Sports Coaching Through the Ages with an Empirical Study of Predictors of Rowing Coaching Effectiveness
Kiosoglous, Cameron Michael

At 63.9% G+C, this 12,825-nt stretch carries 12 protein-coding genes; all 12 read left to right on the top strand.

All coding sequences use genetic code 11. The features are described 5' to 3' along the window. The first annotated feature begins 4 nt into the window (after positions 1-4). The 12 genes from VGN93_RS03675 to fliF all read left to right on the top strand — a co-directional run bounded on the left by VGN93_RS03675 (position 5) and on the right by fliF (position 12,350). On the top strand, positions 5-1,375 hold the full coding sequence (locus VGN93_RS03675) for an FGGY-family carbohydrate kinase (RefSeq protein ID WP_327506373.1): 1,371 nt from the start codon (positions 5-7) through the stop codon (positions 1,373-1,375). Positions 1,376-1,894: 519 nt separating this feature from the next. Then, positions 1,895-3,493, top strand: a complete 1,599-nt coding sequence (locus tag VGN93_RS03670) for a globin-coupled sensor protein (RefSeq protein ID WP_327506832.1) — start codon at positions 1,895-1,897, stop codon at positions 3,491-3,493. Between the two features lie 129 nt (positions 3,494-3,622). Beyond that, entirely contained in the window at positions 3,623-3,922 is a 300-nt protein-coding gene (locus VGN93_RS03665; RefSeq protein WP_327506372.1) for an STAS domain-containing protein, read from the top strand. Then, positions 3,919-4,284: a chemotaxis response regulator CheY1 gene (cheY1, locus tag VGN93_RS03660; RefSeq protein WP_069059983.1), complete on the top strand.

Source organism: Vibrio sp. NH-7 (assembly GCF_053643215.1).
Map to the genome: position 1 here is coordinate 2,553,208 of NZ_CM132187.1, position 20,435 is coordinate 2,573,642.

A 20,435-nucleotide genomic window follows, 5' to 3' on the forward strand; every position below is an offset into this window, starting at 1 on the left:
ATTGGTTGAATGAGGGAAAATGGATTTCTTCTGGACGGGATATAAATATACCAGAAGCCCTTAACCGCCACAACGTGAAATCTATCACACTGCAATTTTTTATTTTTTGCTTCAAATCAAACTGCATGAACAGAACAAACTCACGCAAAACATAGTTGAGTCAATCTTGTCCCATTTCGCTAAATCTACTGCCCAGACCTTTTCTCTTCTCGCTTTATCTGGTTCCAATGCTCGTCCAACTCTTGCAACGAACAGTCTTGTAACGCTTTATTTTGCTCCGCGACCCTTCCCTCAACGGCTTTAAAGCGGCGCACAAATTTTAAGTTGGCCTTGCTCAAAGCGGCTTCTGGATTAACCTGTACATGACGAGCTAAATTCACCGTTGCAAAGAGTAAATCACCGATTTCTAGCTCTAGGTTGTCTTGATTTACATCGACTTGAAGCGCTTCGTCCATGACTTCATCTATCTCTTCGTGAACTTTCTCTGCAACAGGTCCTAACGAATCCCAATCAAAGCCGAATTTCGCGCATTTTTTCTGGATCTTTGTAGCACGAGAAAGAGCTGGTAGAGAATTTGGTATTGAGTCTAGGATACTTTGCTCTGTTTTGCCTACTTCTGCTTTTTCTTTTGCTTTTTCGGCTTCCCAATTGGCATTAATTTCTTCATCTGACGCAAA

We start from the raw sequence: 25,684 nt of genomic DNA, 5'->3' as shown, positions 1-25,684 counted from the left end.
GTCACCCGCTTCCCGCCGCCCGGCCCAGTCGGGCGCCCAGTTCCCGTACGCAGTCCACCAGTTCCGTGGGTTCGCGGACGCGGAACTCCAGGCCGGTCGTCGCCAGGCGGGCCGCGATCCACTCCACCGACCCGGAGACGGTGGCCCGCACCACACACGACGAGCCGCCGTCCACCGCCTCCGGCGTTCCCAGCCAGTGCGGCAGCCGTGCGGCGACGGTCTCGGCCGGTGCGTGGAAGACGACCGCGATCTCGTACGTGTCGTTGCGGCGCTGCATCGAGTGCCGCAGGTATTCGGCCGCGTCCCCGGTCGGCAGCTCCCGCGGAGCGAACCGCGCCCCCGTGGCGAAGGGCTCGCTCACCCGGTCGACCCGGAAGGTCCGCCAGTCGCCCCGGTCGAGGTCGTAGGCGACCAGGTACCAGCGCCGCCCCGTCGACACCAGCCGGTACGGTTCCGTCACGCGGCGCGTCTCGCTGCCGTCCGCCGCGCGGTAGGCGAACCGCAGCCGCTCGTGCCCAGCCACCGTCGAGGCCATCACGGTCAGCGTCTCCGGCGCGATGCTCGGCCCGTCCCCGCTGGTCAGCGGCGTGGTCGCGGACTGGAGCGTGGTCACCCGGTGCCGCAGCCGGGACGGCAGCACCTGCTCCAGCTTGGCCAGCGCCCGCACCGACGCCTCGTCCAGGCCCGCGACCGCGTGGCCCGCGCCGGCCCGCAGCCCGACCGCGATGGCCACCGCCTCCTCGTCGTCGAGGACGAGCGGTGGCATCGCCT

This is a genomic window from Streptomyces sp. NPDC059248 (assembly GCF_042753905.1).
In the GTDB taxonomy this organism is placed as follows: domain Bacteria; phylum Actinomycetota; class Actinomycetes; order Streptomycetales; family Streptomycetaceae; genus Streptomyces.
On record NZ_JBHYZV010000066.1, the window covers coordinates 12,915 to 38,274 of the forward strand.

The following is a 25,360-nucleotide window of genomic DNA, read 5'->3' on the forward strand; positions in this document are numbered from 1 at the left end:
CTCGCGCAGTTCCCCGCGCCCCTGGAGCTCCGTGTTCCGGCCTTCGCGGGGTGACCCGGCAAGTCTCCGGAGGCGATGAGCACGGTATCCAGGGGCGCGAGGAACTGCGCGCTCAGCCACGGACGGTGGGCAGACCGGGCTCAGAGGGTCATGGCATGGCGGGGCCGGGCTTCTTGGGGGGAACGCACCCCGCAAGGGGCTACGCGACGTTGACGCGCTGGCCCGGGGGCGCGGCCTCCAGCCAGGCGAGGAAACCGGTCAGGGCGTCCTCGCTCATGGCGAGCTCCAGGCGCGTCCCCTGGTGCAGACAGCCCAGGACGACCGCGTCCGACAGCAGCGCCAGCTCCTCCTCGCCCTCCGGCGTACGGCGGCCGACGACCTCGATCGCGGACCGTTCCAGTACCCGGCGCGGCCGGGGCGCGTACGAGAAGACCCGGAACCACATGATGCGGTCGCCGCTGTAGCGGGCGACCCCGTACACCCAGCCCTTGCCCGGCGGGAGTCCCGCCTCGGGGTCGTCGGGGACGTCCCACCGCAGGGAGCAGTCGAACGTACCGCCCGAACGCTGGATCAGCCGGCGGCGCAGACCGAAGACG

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Coaching effectiveness is a result of a coach getting the best out of the people and resources in their environment. For coaches, learning from experience is vital in a role that is a complex, dynamic and multifaceted process of balancing fun and winning where one cannot be sure if results will go according to plan. At the Olympic level, due to commercialization more money is being spent than ever before on developing more professional and effective training systems to maximize athletic performances. Medals won determine how a coach is evaluated and with more nations competition at a higher level, success is becoming even more competitive. More qualified and adaptable coaches are required to cope with the demands of international competition. The literature has been extensively examined based on the research question: to what extent is coaching success predicted by a coaches' ability to self-reflect on past experiences? The purpose of this study was to demonstrate that if coaches who are highly self-reflective and have successful athletic and coaching experiences would be more likely to have future coaching success than those who either were not self-reflective or had less success in the past. Coaching knowledge is acquired though experience and the process of learning and self-reflection is an activity that facilitates this process. This study showed that rowing coaching experience and rowing athletic experience are positive predictors of coaching success, albeit weakly so. While self-reflective activities are not predictors of coaching success, self-reflection is an activity that coaches engage in. This study also identified the challenges in measuring coaching success. But like any domain, deliberate practice, which is a known pathway to developing expertise, is an activity that contributes to the professionalization of sports coaching and its advancement as a profession.
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